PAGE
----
Does this place recognize God as sovereign over the provision of daily food? Are there gods, with one particular god controlling fertile soil and sun and rain? Or are each of those under the purview of a different god? Must they all three be in agreement if the harvest is to be plentiful? How do the people express their thanks for what they receive?

Or is this world self-sufficient and so advanced in their technology that they can make the skies pour rain at their command? Perhaps they’ve put all food growth inside in the equivalent of gigantic greenhouses, and they have no understanding of nature being independent of humankind’s manipulation.

In such a culture, sentient beings, then, would think of themselves as gods. They might have forgotten the one true God, living with no thought other than meeting their own needs and pleasures. In their eyes, they are the highest authority, the ones in charge.

All these varied storyworlds and the peculiarities of their cultures can be established by the presence or absence of a Thanksgiving Day or harvest day celebration. Such a brief holiday, easily over looked and yet as full of potential in fiction as in real life.

I’m curious. Can you think of any stories, Christian or secular, that include a Thanksgiving celebration?

This article is a revised version of one that appeared here in November, 2014.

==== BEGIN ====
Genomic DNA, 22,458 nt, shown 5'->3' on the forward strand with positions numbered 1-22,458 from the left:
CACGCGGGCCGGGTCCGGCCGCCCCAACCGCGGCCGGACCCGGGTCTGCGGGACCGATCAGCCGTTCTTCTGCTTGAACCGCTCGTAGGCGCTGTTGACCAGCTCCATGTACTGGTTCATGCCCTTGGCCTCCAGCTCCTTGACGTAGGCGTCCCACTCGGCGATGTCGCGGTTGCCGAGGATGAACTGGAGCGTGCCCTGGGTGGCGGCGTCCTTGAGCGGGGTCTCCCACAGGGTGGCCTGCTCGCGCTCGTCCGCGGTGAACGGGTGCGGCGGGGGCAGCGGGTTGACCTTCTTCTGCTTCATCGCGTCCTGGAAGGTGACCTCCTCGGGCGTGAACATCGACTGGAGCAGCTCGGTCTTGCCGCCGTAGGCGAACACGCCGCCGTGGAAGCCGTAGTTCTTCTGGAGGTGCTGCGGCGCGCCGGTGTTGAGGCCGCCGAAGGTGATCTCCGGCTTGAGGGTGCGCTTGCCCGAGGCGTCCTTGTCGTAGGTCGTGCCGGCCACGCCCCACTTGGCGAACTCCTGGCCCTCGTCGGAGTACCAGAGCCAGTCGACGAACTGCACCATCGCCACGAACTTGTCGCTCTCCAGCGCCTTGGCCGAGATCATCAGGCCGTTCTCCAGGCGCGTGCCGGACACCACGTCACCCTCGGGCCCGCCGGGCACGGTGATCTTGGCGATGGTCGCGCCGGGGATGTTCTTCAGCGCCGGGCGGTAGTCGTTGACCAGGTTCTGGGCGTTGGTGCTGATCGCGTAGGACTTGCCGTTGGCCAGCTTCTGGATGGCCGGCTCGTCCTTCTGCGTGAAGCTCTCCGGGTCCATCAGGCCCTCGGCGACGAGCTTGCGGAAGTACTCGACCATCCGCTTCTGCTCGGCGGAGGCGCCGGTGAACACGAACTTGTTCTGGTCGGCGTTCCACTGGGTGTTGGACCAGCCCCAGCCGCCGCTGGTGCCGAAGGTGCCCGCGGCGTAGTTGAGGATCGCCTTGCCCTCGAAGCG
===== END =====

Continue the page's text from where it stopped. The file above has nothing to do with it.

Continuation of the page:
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Travis Perry
Editor

I’d like to comment that while Thanksgiving relates to a particular harvest in Colonial America, a historical event, November is not really in the normal harvest season. Halloween was at the time of harvest in most of Europe…and I can see how the harvest of crops lead to a focus on a harvest of souls…

Thanksgiving was made an official holiday long after the particular colonial harvest that inspired it (by President Lincoln). As such the holiday was more about remembering God’s provision in the past than really the harvest. Though of course the holiday morphed into a sort of “National Overeating Day,” with ingredients inspired by the original Colonial harvest.

Once the element of thanking God faded away, the holiday could easily become about anything else–for some people, it became about American Football, traditionally played in the Fall. Halloween on the one side and Christmas on the other, both of which have stonger sales potential than Thanksgiving (therefore more profitable for retailers), are contributing greatly to pushing it to the margins.

I said all of that because I think the disconnect of modern society from agrarian cycles actually doesn’t explain what has happened to the unique United States holiday known as “Thanksgiving.” It’s more about first a loss of interest in thanking God and second a greater focus on those things that make more money…

Esther Wallace
Guest
Esther Wallace

…and third, I think, a dwindling interest in history, and a people groups very roots.

notleia
Guest
notleia

I dunno, I think more people are descended from later immigration waves than the Puritans. The genealogy hobbyists in my family have only traced us back to the mid-to-late 1700’s in the Carolinas.

Technically Virginia was earlier (tho not by much) than the New England colonies. And the Quakers have a generally less-gross history than either because they made nice with the local tribes and also didn’t approve of slavery and also didn’t torture/execute people from other denominations for heresy. Y’know what, we should have a holiday celebrating Quakers rather than Puritans.